A spokesperson for Sen. Tom Cotton, R-Ark., said Thursday that cease and desist letters sent to an unspecified number of individuals in October were sent because staffers were being harassed and have nothing to do with activists who have been protesting outside the senator's office this week or payback for constituents simply voicing opposing views.

Cotton's communications director Caroline Rabbitt Tabler told the Washington Examiner the practice of sending these types of letters is "rare" and "only used under extreme circumstances" when previous warnings have not been successful.

"Senator Cotton is always happy to hear from Arkansans and encourages everyone to contact his offices to express their thoughts, concerns, and opinions. In order to maintain a safe work environment, if an employee of Senator Cotton receives repeated communications that are harassing and vulgar, or any communication that contains a threat, our policy is to notify the U.S. Capitol Police’s Threat Assessment Section and, in accordance with their guidance, send a cease and desist letter to the individual making the harassing or threatening communication," Rabbitt Tabler said in a statement.

Rabbitt Tabler did not share the actions that prompted Cotton's office to take these actions or the identities of the individuals.

John Noonan, counselor to Cotton on military and defense affairs, said the letter was sent to a constituent who threatened a 19-year-old intern.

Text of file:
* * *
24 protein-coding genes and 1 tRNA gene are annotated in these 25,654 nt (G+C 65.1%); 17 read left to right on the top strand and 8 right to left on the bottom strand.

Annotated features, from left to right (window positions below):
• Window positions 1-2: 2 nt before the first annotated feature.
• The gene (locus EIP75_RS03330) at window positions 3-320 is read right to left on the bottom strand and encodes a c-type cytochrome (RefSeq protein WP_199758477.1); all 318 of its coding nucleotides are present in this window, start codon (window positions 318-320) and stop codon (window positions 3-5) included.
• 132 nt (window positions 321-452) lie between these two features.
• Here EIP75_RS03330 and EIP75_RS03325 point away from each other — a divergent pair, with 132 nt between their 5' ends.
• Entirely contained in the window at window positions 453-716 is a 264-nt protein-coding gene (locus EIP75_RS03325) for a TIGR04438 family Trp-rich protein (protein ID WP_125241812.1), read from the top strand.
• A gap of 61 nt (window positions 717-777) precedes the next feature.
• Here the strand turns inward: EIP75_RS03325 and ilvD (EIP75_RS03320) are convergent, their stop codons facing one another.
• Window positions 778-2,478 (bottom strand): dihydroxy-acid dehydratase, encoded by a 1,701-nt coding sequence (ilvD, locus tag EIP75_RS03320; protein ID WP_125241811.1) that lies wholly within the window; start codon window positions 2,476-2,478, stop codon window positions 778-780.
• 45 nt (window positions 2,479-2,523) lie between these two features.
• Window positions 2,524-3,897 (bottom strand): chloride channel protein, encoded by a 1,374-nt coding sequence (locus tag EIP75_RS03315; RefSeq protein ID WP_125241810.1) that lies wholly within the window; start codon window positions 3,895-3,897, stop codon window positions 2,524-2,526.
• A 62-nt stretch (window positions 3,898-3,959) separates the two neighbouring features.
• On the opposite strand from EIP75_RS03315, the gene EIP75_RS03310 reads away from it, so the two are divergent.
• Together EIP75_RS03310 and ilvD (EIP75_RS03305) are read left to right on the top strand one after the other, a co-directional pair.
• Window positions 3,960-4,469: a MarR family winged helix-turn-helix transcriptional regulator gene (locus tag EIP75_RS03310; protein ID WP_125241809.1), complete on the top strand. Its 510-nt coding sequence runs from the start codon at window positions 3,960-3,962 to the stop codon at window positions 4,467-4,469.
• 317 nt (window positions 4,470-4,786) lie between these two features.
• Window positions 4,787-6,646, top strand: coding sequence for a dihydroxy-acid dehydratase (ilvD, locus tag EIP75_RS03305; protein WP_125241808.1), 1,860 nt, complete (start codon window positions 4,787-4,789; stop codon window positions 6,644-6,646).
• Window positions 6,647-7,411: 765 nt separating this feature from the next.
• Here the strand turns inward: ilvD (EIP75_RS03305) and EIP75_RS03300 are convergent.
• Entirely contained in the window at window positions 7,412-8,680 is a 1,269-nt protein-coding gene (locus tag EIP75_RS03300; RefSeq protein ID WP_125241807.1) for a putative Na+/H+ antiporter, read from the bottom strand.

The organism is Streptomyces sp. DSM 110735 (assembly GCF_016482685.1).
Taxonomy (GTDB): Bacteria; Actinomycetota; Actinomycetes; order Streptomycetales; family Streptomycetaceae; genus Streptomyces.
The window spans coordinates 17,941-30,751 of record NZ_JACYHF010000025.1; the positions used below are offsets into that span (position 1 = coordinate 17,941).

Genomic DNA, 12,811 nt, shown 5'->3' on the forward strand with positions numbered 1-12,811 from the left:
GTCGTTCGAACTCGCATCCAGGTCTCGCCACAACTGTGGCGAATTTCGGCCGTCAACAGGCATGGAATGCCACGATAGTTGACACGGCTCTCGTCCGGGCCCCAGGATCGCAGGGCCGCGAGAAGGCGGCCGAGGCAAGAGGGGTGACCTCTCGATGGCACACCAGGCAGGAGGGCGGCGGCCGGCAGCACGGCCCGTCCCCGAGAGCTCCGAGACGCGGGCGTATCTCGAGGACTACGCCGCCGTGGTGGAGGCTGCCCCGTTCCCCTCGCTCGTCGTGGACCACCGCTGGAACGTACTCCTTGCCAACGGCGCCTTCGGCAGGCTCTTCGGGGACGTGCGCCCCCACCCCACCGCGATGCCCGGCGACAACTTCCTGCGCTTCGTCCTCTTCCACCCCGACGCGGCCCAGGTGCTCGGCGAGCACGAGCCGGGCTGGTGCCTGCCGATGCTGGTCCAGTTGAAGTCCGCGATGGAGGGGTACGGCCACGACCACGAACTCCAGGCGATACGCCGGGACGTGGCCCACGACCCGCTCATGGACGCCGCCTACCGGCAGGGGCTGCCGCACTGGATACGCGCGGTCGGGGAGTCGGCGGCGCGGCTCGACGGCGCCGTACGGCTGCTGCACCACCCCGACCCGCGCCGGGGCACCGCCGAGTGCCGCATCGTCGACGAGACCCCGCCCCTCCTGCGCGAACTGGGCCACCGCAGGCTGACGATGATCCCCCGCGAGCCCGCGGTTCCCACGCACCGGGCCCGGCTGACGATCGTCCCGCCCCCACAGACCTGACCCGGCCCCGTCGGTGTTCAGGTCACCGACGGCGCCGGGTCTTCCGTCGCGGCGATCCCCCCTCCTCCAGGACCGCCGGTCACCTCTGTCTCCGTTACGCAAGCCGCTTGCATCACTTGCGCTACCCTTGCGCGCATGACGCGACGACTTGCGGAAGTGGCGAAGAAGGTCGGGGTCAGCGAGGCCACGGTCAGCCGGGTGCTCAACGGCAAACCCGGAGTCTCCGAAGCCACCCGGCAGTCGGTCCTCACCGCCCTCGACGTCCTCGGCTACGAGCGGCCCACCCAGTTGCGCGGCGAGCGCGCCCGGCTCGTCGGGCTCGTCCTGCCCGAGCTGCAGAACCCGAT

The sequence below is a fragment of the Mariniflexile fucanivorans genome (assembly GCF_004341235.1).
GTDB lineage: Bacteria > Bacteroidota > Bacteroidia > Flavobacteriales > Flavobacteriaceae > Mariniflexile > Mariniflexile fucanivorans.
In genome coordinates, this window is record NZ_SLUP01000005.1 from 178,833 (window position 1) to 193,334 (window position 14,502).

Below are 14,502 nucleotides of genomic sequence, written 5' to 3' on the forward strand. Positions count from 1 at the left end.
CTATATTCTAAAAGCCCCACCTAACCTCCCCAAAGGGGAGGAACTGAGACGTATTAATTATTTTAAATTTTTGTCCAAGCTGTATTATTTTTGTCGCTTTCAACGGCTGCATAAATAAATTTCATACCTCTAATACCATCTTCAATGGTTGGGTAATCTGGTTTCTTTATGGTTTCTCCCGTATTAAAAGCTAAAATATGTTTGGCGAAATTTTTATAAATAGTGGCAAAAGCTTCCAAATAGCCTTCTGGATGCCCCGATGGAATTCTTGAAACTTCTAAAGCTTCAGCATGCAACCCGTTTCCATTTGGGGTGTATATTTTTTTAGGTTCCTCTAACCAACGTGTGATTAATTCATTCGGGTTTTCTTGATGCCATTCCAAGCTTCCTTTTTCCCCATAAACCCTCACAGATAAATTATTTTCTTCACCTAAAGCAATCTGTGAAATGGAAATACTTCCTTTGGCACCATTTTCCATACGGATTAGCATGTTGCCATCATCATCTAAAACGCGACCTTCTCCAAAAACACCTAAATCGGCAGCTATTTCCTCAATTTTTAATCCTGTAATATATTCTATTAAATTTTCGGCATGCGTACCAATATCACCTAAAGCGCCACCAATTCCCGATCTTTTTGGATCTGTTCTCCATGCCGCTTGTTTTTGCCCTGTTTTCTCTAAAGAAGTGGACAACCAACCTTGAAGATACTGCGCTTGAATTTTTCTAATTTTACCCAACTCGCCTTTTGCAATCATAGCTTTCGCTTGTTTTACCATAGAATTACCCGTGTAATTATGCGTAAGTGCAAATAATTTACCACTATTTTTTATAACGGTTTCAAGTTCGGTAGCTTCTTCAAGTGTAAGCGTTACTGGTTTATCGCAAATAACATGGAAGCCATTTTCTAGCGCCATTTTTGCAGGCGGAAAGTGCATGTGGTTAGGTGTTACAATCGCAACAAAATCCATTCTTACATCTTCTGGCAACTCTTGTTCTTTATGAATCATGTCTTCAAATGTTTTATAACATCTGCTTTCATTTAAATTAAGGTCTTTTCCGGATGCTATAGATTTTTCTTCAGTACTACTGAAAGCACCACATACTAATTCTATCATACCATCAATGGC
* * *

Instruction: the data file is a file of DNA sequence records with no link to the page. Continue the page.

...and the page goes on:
"Letter went out in October. To one constituent, who called one of our 19 year old interns a c*** and threatened her physically," Noonan tweeted.

On Wednesday, activists who had gathered outside Cotton's office to protest his opposition to the Dream Act were asked to leave.

Later that day, liberal activist group Ozark Indivisible tweeted that its members had been sent cease and desist letters.

"This letter is immediate notification that all communication must cease and desist immediately with all offices of US Senator Tom Cotton. All other contact will be deemed harassment and will be reported to the United States Capitol Police," the letter states.

The Arkansas Times blog published what it said was text from a letter that Cotton sent one of the individuals. The letter writer does not address threats or harassment against the senator.

"I received a letter from the office of U.S. Senator Tom Cotton from Arkansas after calling and expressing my grave concerns over his actions and support of this administration's agenda concerning a wide variety of subjects from the attack on our healthcare, DACA and immigration issues, to national security, to the rise of white nationalist fascism, to the environment, the gutting of our State Department, the attack on the free press ... and similar deeply troubling actions & motives I've seen Senator Cotton support & condone," the letter stated.

"It was odd to receive this letter as I've called other Members of Congress to express my strong thoughts and opinions about their actions and thought this to be not only my duty as an American citizen but my First Amendment right granted all U.S. citizens by our U.S. Constitution, the foundation of our Democracy.

"I believe if Tom Cotton's office were to respond as to why they sent this letter, I think they just honestly don't want to listen to any citizen's opposing view or hear the numerous grave concerns U.S. citizens have about the serious & ongoing attack on our Democracy and past election cycle in which a foreign, hostile Russian government interfered, they don't want U.S. citizens to call and speak their mind and truth in a very direct manner and they obviously don't want to be held accountable for their words and actions while serving all the people in this nation," the letter continued. "I may have used unprofessional and unbecoming language at times as the anxiety and stress of what I'm witnessing is at times too great a burden to control and I have vehemently expressed my righteous anger at Senator Cotton's complicitness with this harmful regime."